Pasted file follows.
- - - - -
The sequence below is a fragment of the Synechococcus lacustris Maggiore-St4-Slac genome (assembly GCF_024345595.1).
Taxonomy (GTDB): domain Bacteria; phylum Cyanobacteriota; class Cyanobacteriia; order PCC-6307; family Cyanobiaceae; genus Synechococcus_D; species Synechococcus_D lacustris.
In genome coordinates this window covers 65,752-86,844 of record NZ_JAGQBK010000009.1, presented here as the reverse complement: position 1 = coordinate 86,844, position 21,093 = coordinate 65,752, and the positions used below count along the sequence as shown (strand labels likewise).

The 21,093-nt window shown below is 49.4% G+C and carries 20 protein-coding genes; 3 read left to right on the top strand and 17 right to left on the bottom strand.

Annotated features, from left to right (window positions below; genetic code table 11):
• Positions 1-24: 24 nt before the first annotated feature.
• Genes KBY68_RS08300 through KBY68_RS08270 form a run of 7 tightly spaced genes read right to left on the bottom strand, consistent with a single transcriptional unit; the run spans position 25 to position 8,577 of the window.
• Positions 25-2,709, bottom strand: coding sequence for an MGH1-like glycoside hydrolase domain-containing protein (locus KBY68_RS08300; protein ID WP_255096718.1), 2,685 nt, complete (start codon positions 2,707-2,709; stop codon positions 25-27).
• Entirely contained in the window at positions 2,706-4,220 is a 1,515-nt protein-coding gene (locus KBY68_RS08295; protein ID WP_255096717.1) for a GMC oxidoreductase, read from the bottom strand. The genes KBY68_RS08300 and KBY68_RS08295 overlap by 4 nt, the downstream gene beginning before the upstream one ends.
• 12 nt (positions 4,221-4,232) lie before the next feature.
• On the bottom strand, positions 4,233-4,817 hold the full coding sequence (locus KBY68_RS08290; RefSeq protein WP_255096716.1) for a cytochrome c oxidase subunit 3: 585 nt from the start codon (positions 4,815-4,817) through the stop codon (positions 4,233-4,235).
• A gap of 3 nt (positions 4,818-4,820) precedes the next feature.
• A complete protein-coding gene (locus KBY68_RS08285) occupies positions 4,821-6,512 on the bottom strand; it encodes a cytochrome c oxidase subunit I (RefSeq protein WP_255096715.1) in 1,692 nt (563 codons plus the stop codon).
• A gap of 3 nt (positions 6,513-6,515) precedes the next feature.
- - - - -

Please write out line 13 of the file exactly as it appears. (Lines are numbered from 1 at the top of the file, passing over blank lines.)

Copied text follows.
• A complete protein-coding gene (locus KBY68_RS08285) occupies positions 4,821-6,512 on the bottom strand; it encodes a cytochrome c oxidase subunit I (RefSeq protein WP_255096715.1) in 1,692 nt (563 codons plus the stop codon).